Intimate partner violence during COVID-19: systematic review and meta-analysis according to methodological choices

Diogo Costa*, Florian Scharpf, Alexa Weiss, Arin H. Ayanian, Kayvan Bozorgmehr

*Autor correspondente para este trabalho

Resultado de pesquisarevisão de pares

12 Transferências (Pure)

Resumo

Background: Intimate Partner Violence (IPV) is the most common form of interpersonal violence and a major public health problem. The COVID-19 pandemic might have contributed to an increase in IPV experiences. To evaluate changes in IPV prevalence during the pandemic, it is important to consider studies’ methodological characteristics such as the assessment tools used, samples addressed, or administration modes (e.g., face-to-face, telephone or online interviews), since they may influence disclosure and were likely affected by pandemic-imposed mobility restrictions. Methods: Systematic review and meta-analysis of empirical studies addressing IPV against women, men, or both, during the COVID-19 period. We searched six electronic databases until December 2021, including articles in English, German, Spanish, French or Portuguese languages. We extracted and synthesised characteristics of studies related to sampling (clinical, community, convenience), type assessment tool (standardised questionnaire, specifically created questions), method of administration (online, telephone, face-to-face), and estimates of different forms of IPV (physical, sexual, psychological). IPV estimates were pooled stratified by study characteristics using random-effects models. Results: Of 3581 publications, we included 103 studies. Fifty-five studies used a standardized instrument (or some adaptations) to assess IPV, with the World Health Organisation Questionnaire and the Revised Conflicts Tactics Scales being the most frequent. For 34 studies, the authors created specific questions to assess IPV. Sixty-one studies were conducted online, 16 contacted participants face-to-face and 11 by telephone. The pooled prevalence estimate for any type of violence against women (VAW) was 21% (95% Confidence Interval, 95%CI = 18%-23%). The pooled estimate observed for studies assessing VAW using the telephone was 19% (95%CI = 10%-28%). For online studies it was 16% (95%CI = 13%-19%), and for face-to-face studies, it was 38% (95%CI = 28%-49%). According to the type of sample, a pooled estimate of 17% (95%CI = 9%-25%) was observed for studies on VAW using a clinical sample. This value was 21% (95%CI = 18%-24%) and 22% (95%CI = 16%-28%) for studies assessing VAW using a convenience sample and a general population or community sample, respectively. According to the type of instrument, studies on VAW using a standardized tool revealed a pooled estimate of 21% (95%CI = 18%-25%), and an estimate of 17% (95%CI = 13%-21%) was found for studies using specifically created questions. Conclusions: During the pandemic, IPV prevalence studies showed great methodological variation. Most studies were conducted online, reflecting adaptation to pandemic measures implemented worldwide. Prevalence estimates were higher in face-to-face studies and in studies using a standardized tool. However, estimates of the different forms of IPV during the pandemic do not suggest a marked change in prevalence compared to pre-pandemic global prevalence estimates, suggesting that one in five women experienced IPV during this period.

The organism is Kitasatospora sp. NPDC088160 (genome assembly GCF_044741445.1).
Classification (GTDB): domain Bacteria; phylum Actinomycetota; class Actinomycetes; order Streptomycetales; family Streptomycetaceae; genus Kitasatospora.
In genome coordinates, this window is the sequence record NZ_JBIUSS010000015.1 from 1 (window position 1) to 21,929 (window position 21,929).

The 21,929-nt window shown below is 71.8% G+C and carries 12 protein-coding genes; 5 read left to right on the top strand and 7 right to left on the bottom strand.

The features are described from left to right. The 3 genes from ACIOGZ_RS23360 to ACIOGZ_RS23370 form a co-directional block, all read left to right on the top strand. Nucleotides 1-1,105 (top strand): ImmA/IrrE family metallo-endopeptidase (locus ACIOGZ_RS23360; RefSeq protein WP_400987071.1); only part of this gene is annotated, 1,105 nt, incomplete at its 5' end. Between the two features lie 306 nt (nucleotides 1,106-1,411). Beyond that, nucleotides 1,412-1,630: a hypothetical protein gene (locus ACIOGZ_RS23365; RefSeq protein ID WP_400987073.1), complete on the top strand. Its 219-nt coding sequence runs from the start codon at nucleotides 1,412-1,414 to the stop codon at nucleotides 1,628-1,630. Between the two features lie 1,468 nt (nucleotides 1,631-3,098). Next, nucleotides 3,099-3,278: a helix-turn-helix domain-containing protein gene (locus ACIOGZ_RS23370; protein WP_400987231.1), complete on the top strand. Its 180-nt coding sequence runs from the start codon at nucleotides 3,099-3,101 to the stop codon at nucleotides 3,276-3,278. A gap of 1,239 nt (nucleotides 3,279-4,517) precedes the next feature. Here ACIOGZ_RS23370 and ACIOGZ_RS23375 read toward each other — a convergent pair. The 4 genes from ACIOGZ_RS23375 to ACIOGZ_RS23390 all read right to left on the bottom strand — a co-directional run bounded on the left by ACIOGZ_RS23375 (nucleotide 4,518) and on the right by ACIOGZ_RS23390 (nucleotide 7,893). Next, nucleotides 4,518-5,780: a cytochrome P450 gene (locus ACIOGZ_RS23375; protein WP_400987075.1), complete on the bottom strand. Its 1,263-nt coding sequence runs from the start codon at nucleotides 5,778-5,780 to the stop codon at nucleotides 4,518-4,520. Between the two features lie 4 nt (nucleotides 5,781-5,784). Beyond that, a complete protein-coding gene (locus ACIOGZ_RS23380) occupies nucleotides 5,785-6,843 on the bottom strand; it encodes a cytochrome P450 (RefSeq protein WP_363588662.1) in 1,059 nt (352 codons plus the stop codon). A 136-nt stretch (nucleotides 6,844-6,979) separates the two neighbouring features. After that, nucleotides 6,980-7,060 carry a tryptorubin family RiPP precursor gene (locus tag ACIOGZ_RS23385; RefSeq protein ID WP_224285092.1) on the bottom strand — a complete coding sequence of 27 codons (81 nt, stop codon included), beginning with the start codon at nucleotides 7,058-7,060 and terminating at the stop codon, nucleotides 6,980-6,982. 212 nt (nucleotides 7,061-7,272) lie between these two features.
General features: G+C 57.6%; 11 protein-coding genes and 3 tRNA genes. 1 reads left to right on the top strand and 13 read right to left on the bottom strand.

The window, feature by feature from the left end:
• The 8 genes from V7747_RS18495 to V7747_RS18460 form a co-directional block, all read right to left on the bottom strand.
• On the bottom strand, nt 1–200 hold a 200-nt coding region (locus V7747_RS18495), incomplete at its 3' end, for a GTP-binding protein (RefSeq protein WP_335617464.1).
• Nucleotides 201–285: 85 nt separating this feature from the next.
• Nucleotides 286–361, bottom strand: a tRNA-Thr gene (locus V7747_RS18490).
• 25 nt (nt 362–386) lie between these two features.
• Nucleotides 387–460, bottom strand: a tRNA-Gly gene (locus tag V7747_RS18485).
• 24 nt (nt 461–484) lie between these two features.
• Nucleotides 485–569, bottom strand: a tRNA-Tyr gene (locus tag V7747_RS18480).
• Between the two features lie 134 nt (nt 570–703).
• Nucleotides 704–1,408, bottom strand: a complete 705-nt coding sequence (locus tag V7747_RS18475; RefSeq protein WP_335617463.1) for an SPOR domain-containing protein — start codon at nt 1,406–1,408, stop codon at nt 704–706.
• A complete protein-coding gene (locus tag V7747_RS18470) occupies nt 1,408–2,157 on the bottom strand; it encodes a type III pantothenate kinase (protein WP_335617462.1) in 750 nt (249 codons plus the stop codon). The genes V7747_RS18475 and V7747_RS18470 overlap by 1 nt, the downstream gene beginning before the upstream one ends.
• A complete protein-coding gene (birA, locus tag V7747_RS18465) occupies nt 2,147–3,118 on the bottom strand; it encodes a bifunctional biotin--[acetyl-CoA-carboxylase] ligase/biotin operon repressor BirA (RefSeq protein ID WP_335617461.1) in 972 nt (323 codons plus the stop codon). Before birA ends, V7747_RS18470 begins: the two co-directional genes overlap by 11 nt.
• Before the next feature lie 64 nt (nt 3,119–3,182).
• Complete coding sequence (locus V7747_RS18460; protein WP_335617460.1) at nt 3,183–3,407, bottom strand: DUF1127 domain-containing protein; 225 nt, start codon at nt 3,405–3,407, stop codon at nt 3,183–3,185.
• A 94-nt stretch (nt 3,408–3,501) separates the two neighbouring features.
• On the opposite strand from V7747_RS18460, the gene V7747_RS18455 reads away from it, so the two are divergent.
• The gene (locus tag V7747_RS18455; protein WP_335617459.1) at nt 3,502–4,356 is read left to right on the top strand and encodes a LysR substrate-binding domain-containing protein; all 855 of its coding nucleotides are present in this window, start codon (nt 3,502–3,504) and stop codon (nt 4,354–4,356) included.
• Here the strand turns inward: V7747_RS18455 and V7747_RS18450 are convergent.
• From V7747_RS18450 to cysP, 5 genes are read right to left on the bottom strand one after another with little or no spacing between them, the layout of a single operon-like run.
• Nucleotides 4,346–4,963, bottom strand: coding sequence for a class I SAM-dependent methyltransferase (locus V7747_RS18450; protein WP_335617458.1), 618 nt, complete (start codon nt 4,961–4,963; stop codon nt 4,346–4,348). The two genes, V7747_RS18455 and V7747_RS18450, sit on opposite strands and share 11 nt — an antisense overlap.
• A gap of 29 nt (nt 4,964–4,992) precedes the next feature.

Idioma originalEnglish
Número do artigo313
Número de páginas13
RevistaBMC Public Health
Volume24
Número de emissão1
DOIs
Estado da publicaçãoPublicado - dez. 2024

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